'Wrong house' lands burglaries suspect in jailhouse

The Baltimore Sun

A clue something was strange came during a Tuesday snowfall last month. A man was wandering the streets of Belair-Edison carrying a shovel, looking for walkways to clear.

At first, he seemed innocuous, a down-on-his-luck man trying to fill his pockets with a little bit of money, despite the fact that neighborhood houses were being burglarized at the rate of more than one a week.

But now, as the neighbors think back, the man was probably trying to learn which houses were empty without arousing suspicion.

That Jan. 27 was also the day that an intruder broke the kitchen window of John Egger's rowhouse, ripped the keypad to his alarm off the wall, threw it on the floor and stole a Gateway laptop computer, an Olympus camera, a safe, keys to a Toyota Tundra, assorted jewelry and a light blue pillow case stained with bleach.

The police officer who responded, Dawn M. Swords, wrote in her report that she found "distinct footprints in the snow that lead around the front" of two houses "and to the rear, then back to the front, and then east on Dudley Avenue." A neighbor saw a man with a shovel and a bag in Egger's backyard.

It was one of nine burglaries in Belair-Edison in six weeks, and Egger, who has lived in the community for three years, had the unusual and unfortunate experience to be hit twice. The first time was a week before Christmas, when an intruder opened his unlocked kitchen window and stole only a bread knife, which he used to cut a television cable.

Most of the break-ins occurred in the late morning and early afternoon. Egger said his girlfriend was home one afternoon and saw a man with missing teeth peeking in the front window. She yelled at him, and he answered, "Oh, sorry, wrong house," and walked away.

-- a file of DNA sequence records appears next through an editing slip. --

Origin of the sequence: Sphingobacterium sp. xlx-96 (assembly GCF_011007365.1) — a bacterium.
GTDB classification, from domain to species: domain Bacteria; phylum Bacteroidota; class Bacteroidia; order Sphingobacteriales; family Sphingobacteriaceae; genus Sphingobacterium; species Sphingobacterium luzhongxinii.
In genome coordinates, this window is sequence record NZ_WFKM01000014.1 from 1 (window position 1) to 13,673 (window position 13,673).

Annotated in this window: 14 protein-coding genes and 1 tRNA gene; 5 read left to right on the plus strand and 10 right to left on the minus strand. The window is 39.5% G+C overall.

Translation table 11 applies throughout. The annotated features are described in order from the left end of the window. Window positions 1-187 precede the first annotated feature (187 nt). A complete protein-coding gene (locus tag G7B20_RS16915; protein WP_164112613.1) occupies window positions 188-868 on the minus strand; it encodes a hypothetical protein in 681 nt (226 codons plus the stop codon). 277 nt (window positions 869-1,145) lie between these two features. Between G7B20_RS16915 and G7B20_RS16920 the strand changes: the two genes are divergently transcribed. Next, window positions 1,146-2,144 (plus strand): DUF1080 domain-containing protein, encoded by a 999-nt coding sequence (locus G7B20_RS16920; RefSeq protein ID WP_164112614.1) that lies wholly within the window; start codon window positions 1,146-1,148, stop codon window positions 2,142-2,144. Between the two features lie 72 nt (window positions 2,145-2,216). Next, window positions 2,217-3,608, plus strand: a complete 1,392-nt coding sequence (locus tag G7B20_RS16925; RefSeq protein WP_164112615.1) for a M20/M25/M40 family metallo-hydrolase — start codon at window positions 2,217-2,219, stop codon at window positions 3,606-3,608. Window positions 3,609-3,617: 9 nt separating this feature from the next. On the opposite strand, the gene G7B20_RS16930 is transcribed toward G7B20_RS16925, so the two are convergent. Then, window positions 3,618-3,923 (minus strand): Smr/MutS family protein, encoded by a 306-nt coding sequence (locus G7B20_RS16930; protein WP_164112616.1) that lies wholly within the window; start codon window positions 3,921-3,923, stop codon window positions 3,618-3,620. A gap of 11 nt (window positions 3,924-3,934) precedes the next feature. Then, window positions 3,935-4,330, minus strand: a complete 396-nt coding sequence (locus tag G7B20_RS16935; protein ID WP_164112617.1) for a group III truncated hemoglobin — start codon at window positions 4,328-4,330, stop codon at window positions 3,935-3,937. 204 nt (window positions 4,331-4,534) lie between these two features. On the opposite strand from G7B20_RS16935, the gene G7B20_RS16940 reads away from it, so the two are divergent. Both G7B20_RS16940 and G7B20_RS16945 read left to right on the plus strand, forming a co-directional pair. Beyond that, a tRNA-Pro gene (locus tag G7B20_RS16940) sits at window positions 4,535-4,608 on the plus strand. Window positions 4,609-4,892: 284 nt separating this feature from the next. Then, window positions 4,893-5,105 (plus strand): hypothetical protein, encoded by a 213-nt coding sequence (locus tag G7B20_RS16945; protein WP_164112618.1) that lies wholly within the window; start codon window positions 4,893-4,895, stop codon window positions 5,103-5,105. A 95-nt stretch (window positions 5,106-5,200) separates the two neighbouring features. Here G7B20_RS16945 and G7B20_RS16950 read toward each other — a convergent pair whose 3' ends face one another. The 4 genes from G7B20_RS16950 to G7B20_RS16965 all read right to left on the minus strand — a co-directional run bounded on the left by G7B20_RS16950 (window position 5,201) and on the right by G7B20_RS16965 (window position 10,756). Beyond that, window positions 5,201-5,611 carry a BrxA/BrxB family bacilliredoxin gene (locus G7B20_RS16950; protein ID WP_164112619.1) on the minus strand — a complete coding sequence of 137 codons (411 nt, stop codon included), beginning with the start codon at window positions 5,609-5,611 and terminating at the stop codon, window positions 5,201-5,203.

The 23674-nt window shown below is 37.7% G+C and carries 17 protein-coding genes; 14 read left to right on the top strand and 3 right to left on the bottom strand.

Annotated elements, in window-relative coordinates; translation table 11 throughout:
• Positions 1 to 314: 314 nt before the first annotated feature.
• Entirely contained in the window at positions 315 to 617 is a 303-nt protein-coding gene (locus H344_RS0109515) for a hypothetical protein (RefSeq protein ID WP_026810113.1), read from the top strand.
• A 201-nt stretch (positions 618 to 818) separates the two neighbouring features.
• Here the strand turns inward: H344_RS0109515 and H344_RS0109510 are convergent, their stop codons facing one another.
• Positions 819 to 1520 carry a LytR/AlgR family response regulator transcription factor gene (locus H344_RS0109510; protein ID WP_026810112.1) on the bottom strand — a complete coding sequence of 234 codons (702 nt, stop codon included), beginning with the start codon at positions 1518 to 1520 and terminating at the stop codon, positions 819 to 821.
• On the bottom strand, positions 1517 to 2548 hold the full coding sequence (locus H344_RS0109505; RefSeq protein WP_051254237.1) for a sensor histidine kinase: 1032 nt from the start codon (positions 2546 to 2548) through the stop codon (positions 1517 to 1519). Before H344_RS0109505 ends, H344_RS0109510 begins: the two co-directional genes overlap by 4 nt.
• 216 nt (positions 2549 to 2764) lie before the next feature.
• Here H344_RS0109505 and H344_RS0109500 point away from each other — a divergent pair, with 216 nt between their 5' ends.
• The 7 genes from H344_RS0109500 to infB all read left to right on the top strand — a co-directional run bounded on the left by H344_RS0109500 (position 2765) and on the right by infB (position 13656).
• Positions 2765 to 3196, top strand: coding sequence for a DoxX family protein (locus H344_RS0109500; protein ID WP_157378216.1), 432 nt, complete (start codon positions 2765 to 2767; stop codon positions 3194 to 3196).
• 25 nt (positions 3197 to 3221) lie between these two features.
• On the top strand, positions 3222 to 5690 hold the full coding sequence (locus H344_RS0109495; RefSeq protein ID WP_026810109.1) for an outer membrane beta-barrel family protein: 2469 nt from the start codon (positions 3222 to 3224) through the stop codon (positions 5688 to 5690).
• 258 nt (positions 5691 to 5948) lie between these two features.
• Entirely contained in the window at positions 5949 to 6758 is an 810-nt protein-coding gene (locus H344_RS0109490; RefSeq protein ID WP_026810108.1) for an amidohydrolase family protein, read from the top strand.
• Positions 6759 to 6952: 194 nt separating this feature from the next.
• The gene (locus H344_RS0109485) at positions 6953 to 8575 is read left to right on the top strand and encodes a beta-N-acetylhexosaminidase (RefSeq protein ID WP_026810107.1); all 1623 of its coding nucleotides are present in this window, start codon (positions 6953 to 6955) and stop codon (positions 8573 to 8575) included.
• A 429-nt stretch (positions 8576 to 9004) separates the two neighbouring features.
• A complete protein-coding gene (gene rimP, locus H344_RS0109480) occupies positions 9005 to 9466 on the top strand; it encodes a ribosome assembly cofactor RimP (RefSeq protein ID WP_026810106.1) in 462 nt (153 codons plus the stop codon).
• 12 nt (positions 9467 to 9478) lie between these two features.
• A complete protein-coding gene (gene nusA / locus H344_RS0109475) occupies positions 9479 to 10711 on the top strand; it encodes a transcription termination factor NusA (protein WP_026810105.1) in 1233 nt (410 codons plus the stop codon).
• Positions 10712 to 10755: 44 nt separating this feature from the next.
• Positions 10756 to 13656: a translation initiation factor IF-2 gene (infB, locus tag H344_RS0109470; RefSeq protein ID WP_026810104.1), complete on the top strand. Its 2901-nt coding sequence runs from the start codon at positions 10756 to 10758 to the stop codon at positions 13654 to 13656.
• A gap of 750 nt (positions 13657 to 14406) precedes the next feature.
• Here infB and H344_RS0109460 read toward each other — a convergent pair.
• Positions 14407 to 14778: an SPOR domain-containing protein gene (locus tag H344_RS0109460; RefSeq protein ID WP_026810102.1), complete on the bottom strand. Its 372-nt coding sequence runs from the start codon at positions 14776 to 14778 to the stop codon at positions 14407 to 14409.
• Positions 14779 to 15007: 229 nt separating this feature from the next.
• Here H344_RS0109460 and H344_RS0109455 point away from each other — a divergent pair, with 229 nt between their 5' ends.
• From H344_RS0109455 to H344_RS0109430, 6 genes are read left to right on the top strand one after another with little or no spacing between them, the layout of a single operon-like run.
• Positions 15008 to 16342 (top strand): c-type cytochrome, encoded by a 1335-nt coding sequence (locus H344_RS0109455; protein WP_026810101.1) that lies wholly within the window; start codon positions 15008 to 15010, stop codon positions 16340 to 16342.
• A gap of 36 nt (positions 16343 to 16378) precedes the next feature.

Baltimore residential burglaries were up in 2008 - 522, compared with 466 in the 2007. And as of Feb. 7, there had been 112 this year, compared with 91 by that time last year. But a house getting hit twice in six weeks is a bit much.

"I spent some time this weekend setting up a hidden camera in my backyard, hoping I can at least get a shot of this guy, since he somehow has been able to evade all eyes in the middle of the day," Egger told me. "It's unsettling. Some people feel safe in their house. I feel I can't leave my house."

But now, authorities have a man in custody. Just days after police held a community meeting to discuss the break-ins, one of those in attendance was in her basement about 11:30 in the morning when she heard someone kicking her back door and trying to turn a knob. She confronted the man, yelled 'Hey, hey,' and the man responded, "Wrong house" and ran away without getting inside.

Police quickly arrested him down the street and said he had two screwdrivers in his top left pants pocket. Maurice Washington, 45, is charged with one count of burglary and is being held on $10,000 bail. But police spokesman Donny Moses said officers found numerous items in his home and at pawnshops that they believe are from previous burglaries, and more charges could be filed.

The officer noted in his arrest report that the man's boots were seized and submitted to the crime lab. He also is a neighbor of the people who were burglarized - he lives one block from Egger on Dudley Avenue.

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